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Due to multifactorial reasons, such as decreased thirst and decreased total body water, elderly patients are vulnerable to dehydration. The study aims to investigate whether moderate dehydration or hyperhydration affects the blood proteome. Blood samples, medication, and bioelectrical impedance analysis (BIA) details were collected from 131 geriatric patients (77 women and 54 men aged 81.1 ± 7.2 years). Based on an evaluation by Bioelectrical Impedance Vector Analyses (BIVAs) of this cohort, for each hydration status (dehydrated, hyperhydrated, and control), five appropriate blood plasma samples for both males and females were analyzed by liquid chromatography–mass spectrometry (LC-MS). Overall, 262 proteins for female patients and 293 proteins for male patients could be quantified. A total of 38 proteins had significantly different abundance, showing that hydration status does indeed affect the plasma proteome. Protein enrichment analysis of the affected proteins revealed “Wound Healing” and “Keratinization” as the two main biological processes being dysregulated. Proteins involved in clot formation are especially affected by hydration status.
... Eating habits are vital to children's health and well-being, potentially impacting physical, emotional, and psychological development [1][2][3]. Given the exceeding worldwide occurrence of childhood obesity and related health issues, the relevance and urgency of understanding children's eating habits has become paramount. ...
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The present review investigates the complex associations between children’s affective states, body perceptions, and eating habits, thus providing crucial insights for potential health interventions. Following PRISMA guidelines, three databases were searched for peer-reviewed studies exploring the relationship between eating habits, emotional states, and body image perceptions in a population of children (5 to 11 years old). A total of seven articles were included. Our findings revealed a pattern of associations between negative emotional states, like anxiety and depressive feelings, and maladaptive eating behaviors. Additionally, explicit influences from parental feeding practices, peer pressure, socioeconomic factors, and children’s body perceptions were observed to shape eating habits, with a pronounced tendency among older girls towards dieting and food preoccupation. Our results underline the intertwining nature of age, gender, and emotional states. Furthermore, our findings accentuate the urgency for comprehensive interventions that acknowledge and address the complex interplay of emotional, familial, and socioeconomic factors alongside children’s body image perceptions. The criticality of continued research, particularly ones employing longitudinal designs and diverse demographic samples, is highlighted as we strive to understand and navigate such multifaceted relationships to enhance children’s health and well-being.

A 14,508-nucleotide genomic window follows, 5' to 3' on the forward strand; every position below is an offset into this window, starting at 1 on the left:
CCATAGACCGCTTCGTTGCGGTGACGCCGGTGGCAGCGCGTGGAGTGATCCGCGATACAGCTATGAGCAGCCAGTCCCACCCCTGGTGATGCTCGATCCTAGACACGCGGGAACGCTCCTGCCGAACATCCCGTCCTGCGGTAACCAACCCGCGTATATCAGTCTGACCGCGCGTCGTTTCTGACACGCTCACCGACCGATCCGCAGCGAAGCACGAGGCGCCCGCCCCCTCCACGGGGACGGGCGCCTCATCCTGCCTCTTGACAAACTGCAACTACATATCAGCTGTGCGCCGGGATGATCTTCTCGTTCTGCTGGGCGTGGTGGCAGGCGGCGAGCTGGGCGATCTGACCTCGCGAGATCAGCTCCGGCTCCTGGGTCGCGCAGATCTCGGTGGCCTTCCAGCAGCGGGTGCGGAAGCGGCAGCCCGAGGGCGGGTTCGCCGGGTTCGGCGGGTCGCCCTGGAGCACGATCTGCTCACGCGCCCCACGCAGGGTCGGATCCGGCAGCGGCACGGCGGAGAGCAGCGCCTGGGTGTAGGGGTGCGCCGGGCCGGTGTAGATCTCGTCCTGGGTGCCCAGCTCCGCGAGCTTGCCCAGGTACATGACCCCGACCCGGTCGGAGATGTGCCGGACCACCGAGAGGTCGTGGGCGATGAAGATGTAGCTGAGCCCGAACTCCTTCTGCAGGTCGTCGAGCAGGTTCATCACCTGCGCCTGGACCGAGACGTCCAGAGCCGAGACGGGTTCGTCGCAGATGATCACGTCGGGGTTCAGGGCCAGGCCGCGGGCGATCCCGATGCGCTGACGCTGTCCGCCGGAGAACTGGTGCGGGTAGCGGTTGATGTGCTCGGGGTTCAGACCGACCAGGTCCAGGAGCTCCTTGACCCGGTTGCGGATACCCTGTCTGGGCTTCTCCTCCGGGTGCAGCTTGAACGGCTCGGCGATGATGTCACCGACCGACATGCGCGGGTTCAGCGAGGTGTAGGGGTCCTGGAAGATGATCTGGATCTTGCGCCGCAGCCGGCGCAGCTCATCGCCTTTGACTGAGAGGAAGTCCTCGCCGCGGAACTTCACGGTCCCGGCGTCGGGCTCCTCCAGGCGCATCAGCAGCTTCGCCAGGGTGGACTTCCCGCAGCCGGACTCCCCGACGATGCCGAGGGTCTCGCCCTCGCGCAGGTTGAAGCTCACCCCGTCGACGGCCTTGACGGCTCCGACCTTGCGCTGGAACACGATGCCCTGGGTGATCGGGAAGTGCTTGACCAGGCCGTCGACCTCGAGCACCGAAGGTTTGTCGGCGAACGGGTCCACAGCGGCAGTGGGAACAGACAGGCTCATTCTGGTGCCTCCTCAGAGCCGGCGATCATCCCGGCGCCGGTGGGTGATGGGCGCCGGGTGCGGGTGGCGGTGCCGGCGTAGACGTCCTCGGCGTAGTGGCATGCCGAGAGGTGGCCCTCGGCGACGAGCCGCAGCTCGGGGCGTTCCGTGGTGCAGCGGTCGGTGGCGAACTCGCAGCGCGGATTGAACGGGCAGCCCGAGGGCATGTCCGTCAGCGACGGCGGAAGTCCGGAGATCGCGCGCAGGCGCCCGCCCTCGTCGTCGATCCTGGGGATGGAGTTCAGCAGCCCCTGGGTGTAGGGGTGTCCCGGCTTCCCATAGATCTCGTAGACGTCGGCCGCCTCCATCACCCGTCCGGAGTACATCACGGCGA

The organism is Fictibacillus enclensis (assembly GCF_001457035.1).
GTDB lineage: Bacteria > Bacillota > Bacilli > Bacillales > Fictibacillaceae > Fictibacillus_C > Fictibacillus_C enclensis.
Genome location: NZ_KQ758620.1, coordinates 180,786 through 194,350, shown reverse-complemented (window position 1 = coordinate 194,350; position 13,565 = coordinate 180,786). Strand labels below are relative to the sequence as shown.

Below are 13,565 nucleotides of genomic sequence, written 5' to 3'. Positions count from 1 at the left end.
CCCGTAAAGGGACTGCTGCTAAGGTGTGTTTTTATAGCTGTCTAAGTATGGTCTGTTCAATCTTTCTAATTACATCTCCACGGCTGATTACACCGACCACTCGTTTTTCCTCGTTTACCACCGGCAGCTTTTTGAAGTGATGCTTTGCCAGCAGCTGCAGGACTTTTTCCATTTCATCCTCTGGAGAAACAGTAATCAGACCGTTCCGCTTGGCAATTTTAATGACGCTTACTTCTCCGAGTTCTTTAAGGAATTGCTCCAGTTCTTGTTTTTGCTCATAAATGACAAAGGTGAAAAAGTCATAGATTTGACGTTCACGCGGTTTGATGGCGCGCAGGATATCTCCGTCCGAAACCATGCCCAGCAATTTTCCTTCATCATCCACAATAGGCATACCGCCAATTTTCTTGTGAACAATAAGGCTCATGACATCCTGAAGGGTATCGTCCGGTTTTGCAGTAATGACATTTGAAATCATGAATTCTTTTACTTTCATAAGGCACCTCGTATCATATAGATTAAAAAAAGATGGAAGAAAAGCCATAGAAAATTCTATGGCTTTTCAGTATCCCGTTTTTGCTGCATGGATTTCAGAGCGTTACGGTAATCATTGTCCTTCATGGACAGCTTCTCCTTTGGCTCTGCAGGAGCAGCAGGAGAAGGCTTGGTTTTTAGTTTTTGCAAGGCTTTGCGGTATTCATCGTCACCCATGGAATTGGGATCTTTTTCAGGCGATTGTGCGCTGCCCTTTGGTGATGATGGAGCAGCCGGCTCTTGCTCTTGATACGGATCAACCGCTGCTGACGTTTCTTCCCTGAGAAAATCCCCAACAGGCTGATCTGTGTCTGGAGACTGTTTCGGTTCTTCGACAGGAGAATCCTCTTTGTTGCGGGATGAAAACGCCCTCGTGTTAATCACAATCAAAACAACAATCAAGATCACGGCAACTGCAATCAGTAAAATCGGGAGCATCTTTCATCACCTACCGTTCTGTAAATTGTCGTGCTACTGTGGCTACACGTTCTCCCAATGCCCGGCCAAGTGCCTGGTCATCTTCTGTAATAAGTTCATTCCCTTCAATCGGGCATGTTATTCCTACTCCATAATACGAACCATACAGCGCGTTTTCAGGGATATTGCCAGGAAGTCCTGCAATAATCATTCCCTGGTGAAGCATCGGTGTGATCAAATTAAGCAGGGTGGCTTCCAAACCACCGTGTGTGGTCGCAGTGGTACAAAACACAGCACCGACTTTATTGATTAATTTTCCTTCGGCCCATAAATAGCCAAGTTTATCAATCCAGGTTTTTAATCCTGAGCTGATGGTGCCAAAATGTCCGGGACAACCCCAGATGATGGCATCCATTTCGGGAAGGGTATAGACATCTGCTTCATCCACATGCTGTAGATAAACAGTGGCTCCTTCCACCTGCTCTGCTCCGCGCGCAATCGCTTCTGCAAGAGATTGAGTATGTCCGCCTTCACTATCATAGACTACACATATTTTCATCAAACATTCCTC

... In the present study, the athlete's hydration status was not monitored and this represents a noteworthy limitation. It is well-established that hydration status can impact cognitive function, including visual perceptual abilities [44]. However, it is worth emphasizing that the athletes had unrestricted access to water during the intervals of the repeated SSG protocol, and their ad libitum water consumption was similar to what they typically have during regular field training sessions. ...